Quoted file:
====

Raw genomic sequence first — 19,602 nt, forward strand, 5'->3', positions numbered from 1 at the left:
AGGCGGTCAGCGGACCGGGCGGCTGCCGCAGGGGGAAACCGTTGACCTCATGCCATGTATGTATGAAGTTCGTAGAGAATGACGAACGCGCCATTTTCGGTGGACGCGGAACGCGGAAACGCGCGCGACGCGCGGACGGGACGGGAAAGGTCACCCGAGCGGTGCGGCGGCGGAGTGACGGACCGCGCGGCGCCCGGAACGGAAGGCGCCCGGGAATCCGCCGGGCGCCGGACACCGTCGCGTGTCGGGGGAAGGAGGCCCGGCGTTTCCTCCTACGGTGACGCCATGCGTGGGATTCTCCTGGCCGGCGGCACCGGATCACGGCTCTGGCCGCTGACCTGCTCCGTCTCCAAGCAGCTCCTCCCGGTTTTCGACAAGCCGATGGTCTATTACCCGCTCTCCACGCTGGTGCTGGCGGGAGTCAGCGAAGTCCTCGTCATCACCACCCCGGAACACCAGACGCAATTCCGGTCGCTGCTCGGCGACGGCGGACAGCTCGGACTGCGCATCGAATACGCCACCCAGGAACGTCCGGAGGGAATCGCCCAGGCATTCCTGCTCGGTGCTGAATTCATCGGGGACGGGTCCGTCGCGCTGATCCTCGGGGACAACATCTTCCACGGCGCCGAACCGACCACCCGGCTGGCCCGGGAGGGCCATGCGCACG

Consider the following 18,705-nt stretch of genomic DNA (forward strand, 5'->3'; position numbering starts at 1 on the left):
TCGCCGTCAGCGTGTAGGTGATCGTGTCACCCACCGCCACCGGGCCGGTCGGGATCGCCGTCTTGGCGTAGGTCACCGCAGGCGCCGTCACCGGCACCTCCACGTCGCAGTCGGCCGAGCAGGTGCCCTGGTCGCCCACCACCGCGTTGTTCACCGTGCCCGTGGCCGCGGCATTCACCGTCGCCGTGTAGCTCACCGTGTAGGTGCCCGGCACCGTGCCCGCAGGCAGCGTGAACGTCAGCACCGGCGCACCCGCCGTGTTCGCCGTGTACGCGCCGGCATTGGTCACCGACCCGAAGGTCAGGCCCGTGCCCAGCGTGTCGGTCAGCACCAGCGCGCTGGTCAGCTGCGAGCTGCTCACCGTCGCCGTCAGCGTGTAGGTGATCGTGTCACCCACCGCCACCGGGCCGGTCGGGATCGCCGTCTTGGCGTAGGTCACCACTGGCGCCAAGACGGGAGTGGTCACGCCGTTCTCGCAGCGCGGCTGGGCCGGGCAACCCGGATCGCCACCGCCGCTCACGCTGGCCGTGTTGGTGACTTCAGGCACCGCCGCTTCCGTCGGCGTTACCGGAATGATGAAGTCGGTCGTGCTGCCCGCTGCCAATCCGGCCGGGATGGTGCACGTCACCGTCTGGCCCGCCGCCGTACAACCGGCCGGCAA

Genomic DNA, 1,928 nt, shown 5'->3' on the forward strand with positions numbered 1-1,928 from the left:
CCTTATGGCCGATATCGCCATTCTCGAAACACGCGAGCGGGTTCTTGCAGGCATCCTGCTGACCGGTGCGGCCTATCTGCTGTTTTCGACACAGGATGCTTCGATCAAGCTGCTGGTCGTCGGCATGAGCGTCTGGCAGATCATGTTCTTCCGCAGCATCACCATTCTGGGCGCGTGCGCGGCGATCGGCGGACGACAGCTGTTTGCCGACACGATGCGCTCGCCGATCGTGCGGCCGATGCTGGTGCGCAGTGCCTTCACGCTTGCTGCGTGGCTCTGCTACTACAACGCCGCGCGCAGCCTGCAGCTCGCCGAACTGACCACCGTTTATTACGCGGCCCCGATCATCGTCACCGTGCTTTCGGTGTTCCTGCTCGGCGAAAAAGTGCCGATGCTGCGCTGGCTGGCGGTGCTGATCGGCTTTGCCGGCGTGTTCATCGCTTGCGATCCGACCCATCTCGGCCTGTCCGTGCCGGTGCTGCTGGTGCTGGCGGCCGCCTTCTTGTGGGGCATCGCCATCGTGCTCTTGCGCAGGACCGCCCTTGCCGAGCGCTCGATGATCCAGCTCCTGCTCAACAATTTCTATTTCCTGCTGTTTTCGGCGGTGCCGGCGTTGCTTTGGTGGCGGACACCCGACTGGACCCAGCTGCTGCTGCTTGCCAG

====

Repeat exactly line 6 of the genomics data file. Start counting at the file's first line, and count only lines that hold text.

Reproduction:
CCTTATGGCCGATATCGCCATTCTCGAAACACGCGAGCGGGTTCTTGCAGGCATCCTGCTGACCGGTGCGGCCTATCTGCTGTTTTCGACACAGGATGCTTCGATCAAGCTGCTGGTCGTCGGCATGAGCGTCTGGCAGATCATGTTCTTCCGCAGCATCACCATTCTGGGCGCGTGCGCGGCGATCGGCGGACGACAGCTGTTTGCCGACACGATGCGCTCGCCGATCGTGCGGCCGATGCTGGTGCGCAGTGCCTTCACGCTTGCTGCGTGGCTCTGCTACTACAACGCCGCGCGCAGCCTGCAGCTCGCCGAACTGACCACCGTTTATTACGCGGCCCCGATCATCGTCACCGTGCTTTCGGTGTTCCTGCTCGGCGAAAAAGTGCCGATGCTGCGCTGGCTGGCGGTGCTGATCGGCTTTGCCGGCGTGTTCATCGCTTGCGATCCGACCCATCTCGGCCTGTCCGTGCCGGTGCTGCTGGTGCTGGCGGCCGCCTTCTTGTGGGGCATCGCCATCGTGCTCTTGCGCAGGACCGCCCTTGCCGAGCGCTCGATGATCCAGCTCCTGCTCAACAATTTCTATTTCCTGCTGTTTTCGGCGGTGCCGGCGTTGCTTTGGTGGCGGACACCCGACTGGACCCAGCTGCTGCTGCTTGCCAG